To many, when they think of bonds, they think of what a retired person’s portfolio is made of. Safe, boring, perhaps low return.
What’s important to understand is what a bond actually is. An example:
If you need to borrow $1000 and I have $1000 and we agree that you’ll pay me $50 per year while you have my money, and in 5 years, you’ll pay me back my $1000, the contract that says you owe me is essentially a bond.
There are plenty of groups that like to borrow money. Governments, corporations, etc.. Some have more risk in their ability to pay you back than others. The risk that you might not get paid back in part or in full is called ‘credit risk’. The US government is generally considered the safest place you can lend your money to. They can of course, just print it if they need to pay you back.
However, there are companies with dubious credit who are looking to borrow money. For instance, Tesla has recently raised cash by selling bonds. Bonds under a certain rating are called ‘junk bonds’ or ‘high yield bonds’, sort of the bond world equivalent of ‘robber barons vs. captains of industry’.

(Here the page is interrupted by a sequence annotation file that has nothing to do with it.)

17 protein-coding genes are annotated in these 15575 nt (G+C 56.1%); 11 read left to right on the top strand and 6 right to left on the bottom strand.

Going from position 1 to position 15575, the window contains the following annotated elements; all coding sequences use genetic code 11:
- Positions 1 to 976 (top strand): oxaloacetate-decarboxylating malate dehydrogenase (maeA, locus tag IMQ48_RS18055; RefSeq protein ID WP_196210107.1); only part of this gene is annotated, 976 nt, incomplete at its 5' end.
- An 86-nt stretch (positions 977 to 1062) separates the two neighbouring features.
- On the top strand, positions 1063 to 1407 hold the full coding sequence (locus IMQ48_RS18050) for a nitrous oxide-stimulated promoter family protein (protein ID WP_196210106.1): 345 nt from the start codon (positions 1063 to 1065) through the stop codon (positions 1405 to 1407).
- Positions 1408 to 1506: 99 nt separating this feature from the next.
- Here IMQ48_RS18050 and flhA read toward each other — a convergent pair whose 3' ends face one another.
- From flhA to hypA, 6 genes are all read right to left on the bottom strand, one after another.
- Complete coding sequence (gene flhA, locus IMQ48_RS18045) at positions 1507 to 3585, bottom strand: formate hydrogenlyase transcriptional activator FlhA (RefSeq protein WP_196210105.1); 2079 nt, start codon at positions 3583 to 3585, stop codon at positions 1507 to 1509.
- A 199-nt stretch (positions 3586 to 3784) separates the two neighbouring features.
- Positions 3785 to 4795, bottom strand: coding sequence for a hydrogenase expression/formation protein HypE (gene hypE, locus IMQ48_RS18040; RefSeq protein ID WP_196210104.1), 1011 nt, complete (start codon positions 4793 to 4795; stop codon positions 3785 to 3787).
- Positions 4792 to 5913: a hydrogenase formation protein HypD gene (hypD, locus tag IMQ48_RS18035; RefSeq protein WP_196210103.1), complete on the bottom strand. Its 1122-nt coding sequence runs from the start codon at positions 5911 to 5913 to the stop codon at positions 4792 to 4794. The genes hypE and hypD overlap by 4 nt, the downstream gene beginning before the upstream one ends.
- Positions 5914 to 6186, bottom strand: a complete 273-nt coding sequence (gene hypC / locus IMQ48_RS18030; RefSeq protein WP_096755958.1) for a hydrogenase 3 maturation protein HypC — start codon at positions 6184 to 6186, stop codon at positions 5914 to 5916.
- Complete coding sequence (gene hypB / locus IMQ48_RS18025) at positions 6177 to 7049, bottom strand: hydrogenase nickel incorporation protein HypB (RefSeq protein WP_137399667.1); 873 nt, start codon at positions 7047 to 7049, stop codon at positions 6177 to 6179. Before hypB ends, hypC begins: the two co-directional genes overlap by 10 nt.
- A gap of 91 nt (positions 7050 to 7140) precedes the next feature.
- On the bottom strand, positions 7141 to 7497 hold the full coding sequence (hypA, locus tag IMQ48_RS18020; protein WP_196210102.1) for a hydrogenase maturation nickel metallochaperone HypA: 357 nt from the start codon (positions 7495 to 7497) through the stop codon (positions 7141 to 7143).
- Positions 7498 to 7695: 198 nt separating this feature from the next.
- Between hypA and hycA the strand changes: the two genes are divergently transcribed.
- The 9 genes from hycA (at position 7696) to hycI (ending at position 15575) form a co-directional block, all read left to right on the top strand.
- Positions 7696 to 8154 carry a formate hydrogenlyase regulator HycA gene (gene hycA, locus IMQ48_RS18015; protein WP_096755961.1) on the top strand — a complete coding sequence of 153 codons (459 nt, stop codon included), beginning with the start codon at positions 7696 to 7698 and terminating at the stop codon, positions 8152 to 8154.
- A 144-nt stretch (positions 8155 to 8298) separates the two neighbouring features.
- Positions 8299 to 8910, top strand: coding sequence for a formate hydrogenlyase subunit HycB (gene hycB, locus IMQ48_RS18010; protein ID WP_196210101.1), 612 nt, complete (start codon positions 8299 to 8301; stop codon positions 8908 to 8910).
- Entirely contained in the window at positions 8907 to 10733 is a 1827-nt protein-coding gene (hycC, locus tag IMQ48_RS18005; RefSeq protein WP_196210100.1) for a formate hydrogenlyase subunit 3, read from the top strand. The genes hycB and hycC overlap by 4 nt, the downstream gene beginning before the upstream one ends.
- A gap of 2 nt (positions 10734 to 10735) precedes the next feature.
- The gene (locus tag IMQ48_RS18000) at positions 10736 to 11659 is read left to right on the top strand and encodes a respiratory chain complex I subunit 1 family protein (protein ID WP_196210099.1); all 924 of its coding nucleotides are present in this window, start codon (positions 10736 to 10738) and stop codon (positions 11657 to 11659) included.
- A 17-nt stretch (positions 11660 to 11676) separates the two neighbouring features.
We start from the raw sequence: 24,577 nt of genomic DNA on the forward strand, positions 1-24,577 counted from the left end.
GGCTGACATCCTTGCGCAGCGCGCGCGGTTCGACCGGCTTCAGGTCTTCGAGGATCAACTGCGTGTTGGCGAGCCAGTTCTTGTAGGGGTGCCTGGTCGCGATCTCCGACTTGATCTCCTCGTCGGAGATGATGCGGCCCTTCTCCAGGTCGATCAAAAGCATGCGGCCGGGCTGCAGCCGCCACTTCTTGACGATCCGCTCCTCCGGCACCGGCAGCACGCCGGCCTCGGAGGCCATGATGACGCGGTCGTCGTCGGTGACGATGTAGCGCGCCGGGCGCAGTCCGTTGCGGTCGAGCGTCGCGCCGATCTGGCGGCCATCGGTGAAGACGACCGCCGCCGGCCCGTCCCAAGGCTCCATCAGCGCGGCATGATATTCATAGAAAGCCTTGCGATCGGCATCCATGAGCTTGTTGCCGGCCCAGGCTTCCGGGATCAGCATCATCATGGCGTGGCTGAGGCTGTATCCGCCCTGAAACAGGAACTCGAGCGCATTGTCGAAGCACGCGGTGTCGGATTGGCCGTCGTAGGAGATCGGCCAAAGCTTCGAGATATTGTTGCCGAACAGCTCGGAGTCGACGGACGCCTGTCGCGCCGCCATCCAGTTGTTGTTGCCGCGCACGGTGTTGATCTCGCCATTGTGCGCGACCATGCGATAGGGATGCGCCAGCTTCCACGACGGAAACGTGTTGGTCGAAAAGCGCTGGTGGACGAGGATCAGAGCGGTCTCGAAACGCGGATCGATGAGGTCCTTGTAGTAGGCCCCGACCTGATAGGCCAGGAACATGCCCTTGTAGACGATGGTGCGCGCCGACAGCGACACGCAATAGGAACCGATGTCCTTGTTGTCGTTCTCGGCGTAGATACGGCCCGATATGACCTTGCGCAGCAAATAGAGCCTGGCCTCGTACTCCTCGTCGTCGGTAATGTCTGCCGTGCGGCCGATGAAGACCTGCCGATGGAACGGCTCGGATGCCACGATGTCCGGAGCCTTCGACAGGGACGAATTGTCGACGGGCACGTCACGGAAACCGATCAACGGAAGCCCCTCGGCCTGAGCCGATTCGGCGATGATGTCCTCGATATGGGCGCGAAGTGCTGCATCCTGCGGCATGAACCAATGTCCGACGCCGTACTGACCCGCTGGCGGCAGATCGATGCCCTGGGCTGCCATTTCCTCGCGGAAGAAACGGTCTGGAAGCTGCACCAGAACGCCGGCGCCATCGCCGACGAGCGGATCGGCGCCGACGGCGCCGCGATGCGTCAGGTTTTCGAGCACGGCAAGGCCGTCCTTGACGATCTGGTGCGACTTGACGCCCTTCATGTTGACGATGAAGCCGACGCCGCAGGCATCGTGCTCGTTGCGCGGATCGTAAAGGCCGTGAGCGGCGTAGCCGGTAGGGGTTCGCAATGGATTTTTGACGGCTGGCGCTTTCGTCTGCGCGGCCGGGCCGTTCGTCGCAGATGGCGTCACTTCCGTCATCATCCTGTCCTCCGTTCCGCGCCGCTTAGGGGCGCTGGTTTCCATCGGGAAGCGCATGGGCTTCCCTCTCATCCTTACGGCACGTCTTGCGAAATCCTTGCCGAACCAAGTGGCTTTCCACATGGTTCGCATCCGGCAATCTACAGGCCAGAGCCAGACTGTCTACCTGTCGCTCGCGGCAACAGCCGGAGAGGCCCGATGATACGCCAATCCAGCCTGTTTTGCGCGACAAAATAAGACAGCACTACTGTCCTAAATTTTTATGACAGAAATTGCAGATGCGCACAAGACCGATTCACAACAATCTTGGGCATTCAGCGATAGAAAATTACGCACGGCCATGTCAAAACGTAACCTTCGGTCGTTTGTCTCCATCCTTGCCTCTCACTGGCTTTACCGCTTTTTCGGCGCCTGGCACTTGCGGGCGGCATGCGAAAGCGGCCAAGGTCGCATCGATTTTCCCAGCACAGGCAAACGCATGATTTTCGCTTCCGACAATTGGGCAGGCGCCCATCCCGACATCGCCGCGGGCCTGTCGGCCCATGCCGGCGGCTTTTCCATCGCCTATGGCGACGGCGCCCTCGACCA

Now, using Tesla as an example, you can buy a bond issued by Tesla or buy Tesla stock. What’s the difference? As we explored with stock, you are an owner and are entitled to a share of the profits. However, before profits are calculated, debt has to be paid! So if you buy Tesla bonds, and Tesla sells just enough cars to pay the bonds, but doesn’t have any profit left over after that, the bond holders will get paid, but the stockholder’s won’t have any profits to distribute or reinvest in their company. Taken to an extreme, when a company goes bankrupt, the bondholders are paid back first before the stockholders get a dime.
So yes, a bond can be very safe, very risky, Very short-term, or very long. As long as you understand the idea; that you are lending money to somebody in exchange for interest in the meantime, you understand a bond!